Tianna had always felt that anger inside of her. Anger at her first family for abandoning her. For being ashamed of her. Her logical side knew that she would be dead if they hadn’t, but that side rarely won when it came to her parents. She hated them. That hate had driven her to extreme loyalty to her family in Lower Balaria. For that she was grateful. She was proud to be their daughter and prouder still to help them in any way she could.
For the first time ever, Tianna felt ashamed of that hate. She saw herself as a child with the fever. She saw the pain in her parent’s faces as she wasted away. She saw the money they spent on every healer or remedy that might have some effect. She saw herself recovering. She heard the healers say that she would be too frail for the tests; that she wouldn’t survive them. She saw the curtains drawn closed, heard her mother and father announce that she had passed away. Watched her own funeral from her bedroom window.
That night her mother and father cried as they gave Tianna to a stranger to take away. They handed him a large sum of money for his trouble and a folded parchment and another pouch of coins for the family he was delivering her too. Tianna’s last memory of her parents was their silent images fading into the dark. Tianna wished now, more than anything, that she could thank them. That she could somehow make up for the years of hate that had built up inside. Her emotions finally saw what her logic had all along. Her parents loved her more than anything and had risked everything to save her.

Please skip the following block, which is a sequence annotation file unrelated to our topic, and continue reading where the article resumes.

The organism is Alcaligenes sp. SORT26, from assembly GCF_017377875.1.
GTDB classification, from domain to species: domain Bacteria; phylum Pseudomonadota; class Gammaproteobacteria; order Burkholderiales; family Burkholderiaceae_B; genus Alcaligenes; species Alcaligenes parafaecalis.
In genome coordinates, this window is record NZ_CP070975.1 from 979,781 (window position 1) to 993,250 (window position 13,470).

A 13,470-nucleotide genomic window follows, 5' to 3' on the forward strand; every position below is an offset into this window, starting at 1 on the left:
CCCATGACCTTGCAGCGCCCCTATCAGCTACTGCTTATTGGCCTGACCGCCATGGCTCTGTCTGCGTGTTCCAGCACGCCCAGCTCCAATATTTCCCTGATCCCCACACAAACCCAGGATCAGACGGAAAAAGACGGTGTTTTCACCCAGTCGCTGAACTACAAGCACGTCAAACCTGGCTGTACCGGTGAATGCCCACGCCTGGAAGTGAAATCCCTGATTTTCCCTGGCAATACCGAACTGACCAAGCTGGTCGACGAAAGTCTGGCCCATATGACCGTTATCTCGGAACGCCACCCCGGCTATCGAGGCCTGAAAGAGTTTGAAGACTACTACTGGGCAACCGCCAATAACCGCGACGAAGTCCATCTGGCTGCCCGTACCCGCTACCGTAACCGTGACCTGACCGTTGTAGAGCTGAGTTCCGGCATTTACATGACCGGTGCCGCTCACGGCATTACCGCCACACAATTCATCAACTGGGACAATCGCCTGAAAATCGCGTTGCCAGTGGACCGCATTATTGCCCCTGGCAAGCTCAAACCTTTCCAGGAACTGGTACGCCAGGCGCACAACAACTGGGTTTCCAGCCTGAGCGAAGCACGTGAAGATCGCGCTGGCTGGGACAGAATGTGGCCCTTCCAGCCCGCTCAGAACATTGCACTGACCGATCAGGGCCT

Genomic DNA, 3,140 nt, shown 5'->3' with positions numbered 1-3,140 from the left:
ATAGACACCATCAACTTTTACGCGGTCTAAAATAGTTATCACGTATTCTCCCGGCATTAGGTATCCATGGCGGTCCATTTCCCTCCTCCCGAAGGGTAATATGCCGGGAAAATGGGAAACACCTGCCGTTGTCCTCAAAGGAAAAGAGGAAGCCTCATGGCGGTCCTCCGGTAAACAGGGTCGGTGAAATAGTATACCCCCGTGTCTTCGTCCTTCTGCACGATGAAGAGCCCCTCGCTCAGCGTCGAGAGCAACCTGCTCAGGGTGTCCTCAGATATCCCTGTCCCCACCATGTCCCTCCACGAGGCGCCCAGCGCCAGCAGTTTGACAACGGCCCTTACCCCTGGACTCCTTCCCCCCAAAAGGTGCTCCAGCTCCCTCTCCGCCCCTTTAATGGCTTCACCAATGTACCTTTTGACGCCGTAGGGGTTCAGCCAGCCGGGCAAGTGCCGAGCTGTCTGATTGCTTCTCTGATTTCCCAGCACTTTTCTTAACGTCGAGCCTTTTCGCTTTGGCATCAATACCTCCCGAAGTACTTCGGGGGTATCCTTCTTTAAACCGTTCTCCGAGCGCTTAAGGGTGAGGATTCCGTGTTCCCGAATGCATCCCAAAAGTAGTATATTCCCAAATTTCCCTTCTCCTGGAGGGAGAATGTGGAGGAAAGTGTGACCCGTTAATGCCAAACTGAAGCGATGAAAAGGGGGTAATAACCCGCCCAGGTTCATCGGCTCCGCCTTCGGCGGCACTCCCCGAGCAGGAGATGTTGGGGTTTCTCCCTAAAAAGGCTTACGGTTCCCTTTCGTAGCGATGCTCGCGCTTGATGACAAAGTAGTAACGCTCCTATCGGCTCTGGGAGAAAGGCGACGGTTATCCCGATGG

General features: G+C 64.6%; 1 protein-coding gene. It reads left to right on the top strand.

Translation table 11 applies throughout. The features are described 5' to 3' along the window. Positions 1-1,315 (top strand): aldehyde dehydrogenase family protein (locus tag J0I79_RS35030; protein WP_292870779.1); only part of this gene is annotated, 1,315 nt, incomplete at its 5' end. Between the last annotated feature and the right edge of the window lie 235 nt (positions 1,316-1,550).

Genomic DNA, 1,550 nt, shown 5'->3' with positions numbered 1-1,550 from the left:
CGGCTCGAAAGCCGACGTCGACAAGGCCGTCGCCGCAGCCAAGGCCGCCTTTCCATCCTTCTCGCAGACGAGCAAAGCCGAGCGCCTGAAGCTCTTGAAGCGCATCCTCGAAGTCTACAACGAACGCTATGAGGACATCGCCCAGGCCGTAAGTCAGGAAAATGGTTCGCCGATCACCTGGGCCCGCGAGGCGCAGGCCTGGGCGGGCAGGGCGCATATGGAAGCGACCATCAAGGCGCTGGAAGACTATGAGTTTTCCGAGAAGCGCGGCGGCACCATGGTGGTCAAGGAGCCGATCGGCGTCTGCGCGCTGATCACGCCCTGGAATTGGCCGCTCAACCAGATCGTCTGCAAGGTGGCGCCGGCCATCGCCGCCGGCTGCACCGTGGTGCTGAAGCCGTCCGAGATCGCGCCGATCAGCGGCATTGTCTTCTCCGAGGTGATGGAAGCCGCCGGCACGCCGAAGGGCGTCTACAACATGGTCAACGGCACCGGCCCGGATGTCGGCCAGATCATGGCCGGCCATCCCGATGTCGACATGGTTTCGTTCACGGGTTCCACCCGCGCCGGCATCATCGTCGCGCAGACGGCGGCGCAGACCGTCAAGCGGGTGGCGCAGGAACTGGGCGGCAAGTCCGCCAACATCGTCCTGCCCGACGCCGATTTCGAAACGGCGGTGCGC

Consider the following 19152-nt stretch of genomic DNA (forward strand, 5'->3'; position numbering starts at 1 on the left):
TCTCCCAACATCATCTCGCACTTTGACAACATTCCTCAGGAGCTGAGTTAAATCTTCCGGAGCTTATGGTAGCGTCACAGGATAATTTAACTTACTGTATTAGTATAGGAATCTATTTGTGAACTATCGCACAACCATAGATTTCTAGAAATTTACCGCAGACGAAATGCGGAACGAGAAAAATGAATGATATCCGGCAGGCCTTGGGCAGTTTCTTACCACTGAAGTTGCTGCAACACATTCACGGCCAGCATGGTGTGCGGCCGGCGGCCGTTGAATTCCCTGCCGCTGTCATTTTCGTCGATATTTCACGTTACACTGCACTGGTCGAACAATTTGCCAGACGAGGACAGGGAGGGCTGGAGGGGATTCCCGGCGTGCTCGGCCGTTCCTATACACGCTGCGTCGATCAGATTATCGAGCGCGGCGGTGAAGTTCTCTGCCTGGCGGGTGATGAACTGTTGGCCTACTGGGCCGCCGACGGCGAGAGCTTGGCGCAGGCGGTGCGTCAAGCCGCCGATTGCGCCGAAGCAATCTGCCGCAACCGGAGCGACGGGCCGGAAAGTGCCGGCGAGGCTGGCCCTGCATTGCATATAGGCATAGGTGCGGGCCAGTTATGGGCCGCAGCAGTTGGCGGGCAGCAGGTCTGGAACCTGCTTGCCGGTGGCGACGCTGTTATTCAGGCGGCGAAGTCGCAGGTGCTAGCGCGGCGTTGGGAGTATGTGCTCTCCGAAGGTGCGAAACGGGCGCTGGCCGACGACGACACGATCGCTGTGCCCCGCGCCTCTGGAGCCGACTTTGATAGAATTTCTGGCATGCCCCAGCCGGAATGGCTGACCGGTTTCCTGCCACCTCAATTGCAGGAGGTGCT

Tianna wished that she could see her parents again. Their faces burned in her mind. She wanted to thank them. To let them know she was doing well. But she knew that for there to even be a chance of that, she needed to prevent the events described in Aron and Tybel’s prophecies. She knew that the group had a tough road ahead, but the drive to save both of her families made the path clearer than it ever was before.
Tonight, Tianna carved only two images into her staff even though it had been the fullest day of her life. She carved a wrapped parcel, a reminder of the gift her parents had given her by sending her away, and a compass pointing due north as an indicator of her renewed purpose.